The Siren Song of a Magic Cure
A woman lies in a hospital bed, her breathing erratic and her forehead damp with sweat. She’s shaking from the pain she’s in. In a matter of days, the loss of control and sensation in her legs has spread to her right hand and is now progressing to her left hand.
Outside, her doctor prepares her family for the worst. “The danger would be her lungs,” the doctor warns.
The woman’s family resolves to try anything and everything they can to save her, hoping she can be cured.
The scene I described above is from Freeform’s “Siren,” a TV series about mermaids that wash up in the fictional town of Bristol Cove, Washington. The woman in the hospital bed is the character Elaine Pownall, who in the series is the mother of the male protagonist, Ben.
For the first couple weeks after the onset of chronic neuropathy in my legs — and later, my back, groin, and left arm — “Siren” was one of my chosen coping mechanisms. Since I couldn’t sit for extended periods of time without pain and numbness, I was barred from my usual coping methods of playing video games and writing fiction.
So, bored out of my mind, I got myself a Disney+ subscription and binge-watched all three seasons in a week. Then, disappointed that the show ended on a cliffhanger and wasn’t renewed for a fourth season, I rewatched the second and third seasons.
I loved the show that much. It had a diverse cast, a fresh and bloody take on mermaid mythology, and brisk pacing. It casually portrayed polyamorous relationships and bisexual and transgender characters as natural aspects of the world. And it posed questions that are certain to hook me on a story: “What makes a monster? And what makes a man?”
But the character arc written for Elaine left me conflicted. On one hand, it’s part of an overdone pattern of how disability is represented in media. On the other hand, that pattern still resonates with me emotionally.
As soon as I saw her and her wheelchair, I predicted that “Siren’s” writers had intended to use the “magic cure” trope for her. Unfortunately, I was right. Though she is portrayed as a flawed and multifaceted woman, her arc centered almost entirely on finding a treatment or cure for her paraplegia.
In season two, when an experimental treatment she’s receiving leads to neuropathy in her upper body and brings her close to death, she is injected with stem cells donated by Ben’s mermaid girlfriend Ryn. The rapid regeneration rate of the cells helps Elaine recover overnight. Eventually, she even gets mild sensation and movement back in her lower body.
It’s frustrating that a show as progressive as “Siren” would follow the trend of sci-fi and fantasy media to frame disability as something to get rid of, whether characters are born with their disability or acquire it through an accident, as in Elaine’s case.
I can name several characters off the top of my head that exemplify this. “Arrow’s” Felicity Smoak, “The Witcher’s” Yennefer of Vengerberg, and Marvel’s Steve Rogers/Captain America are a few that come to mind. Each of these characters is cured of their disability through highly advanced and expensive tech or magic. It’s as though narratives where disabled characters seek a cure are the only type of disability narratives most writers know how to tell.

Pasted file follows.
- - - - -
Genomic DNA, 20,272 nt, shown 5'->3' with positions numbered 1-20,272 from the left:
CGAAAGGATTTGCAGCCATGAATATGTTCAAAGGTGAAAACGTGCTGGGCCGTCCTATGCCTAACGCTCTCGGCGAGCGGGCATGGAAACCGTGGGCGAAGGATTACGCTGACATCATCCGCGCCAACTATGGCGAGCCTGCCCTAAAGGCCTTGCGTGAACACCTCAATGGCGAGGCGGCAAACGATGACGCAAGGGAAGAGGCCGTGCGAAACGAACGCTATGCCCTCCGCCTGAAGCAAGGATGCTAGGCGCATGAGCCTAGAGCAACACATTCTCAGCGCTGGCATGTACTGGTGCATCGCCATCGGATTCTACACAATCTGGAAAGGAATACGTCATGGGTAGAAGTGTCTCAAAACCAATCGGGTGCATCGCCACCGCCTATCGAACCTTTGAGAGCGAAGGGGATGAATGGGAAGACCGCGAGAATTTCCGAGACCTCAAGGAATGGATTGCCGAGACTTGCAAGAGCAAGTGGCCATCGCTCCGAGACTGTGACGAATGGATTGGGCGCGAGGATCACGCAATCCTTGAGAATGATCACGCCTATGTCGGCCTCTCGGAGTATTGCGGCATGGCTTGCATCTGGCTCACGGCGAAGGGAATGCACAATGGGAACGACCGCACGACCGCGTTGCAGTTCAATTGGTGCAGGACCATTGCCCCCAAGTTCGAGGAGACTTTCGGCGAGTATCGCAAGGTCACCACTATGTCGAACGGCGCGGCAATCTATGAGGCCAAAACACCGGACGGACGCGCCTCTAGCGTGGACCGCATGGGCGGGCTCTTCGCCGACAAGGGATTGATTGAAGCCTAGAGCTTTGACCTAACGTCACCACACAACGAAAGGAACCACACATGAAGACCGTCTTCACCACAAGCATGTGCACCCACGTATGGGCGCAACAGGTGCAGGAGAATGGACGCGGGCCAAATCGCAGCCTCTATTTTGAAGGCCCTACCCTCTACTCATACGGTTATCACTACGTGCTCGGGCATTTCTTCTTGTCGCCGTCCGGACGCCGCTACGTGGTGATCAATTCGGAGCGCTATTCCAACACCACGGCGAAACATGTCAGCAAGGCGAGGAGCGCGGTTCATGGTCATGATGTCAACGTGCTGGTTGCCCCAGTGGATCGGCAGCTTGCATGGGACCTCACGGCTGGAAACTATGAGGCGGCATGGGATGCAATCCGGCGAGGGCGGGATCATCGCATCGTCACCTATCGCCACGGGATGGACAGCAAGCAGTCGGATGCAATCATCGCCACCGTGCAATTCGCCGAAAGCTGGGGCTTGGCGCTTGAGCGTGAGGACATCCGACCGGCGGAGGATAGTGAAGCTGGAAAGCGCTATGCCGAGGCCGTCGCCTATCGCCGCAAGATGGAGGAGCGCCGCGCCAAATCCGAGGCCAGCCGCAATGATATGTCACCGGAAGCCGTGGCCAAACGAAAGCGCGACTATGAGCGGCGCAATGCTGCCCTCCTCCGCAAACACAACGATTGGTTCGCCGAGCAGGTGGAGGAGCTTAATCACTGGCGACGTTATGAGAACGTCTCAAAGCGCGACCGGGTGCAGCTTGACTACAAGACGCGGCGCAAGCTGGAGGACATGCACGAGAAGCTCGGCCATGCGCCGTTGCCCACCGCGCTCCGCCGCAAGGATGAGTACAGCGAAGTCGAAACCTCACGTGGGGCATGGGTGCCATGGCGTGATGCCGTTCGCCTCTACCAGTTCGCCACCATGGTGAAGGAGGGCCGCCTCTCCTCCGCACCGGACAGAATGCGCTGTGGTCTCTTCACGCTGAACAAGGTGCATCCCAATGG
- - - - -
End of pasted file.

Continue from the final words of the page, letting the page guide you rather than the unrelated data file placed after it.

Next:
I imagine that if these characters were written by writers with disabilities, they would have turned out vastly differently. I, for one, would have placed more emphasis on the community that can be formed by disabled folks, and how living with our disabilities can lead us to where we’re meant to be in life, for better or worse.
Yet it’s difficult for me to fault writers for leaning into the “magic cure” trope. While Elaine was fighting for her life, I was struggling to return to mine. Her son’s desperation and willingness to try everything to help her — even the stem cells of his mermaid girlfriend — mirrored my family’s desperation to help me. The hushed warning Elaine’s doctor gave her family is one I’ve heard all my life.
For all its flaws, “Siren’s” portrayal of how disability can affect someone and their loved ones is still honest and reflective of real life.
And I can’t say I’d say no to a “magic cure” for myself. I’m writing this column in bed, in pain, with two different types of painkillers in my system. SMA has granted me experiences and perspectives I’m grateful for, but its chronic complications do take their toll on me and the people who love me.
Alas, my story isn’t a work of fiction with a tidy arc and convenient tropes, and I must keep swimming with the tide.
Note: SMA News Today is strictly a news and information website about the disease. It does not provide medical advice, diagnosis, or treatment. This content is not intended to be a substitute for professional medical advice, diagnosis, or treatment. Always seek the advice of your physician or other qualified health provider with any questions you may have regarding a medical condition. Never disregard professional medical advice or delay in seeking it because of something you have read on this website. The opinions expressed in this column are not those of SMA News Today, or its parent company, BioNews, and are intended to spark discussion about issues pertaining to spinal muscular atrophy.
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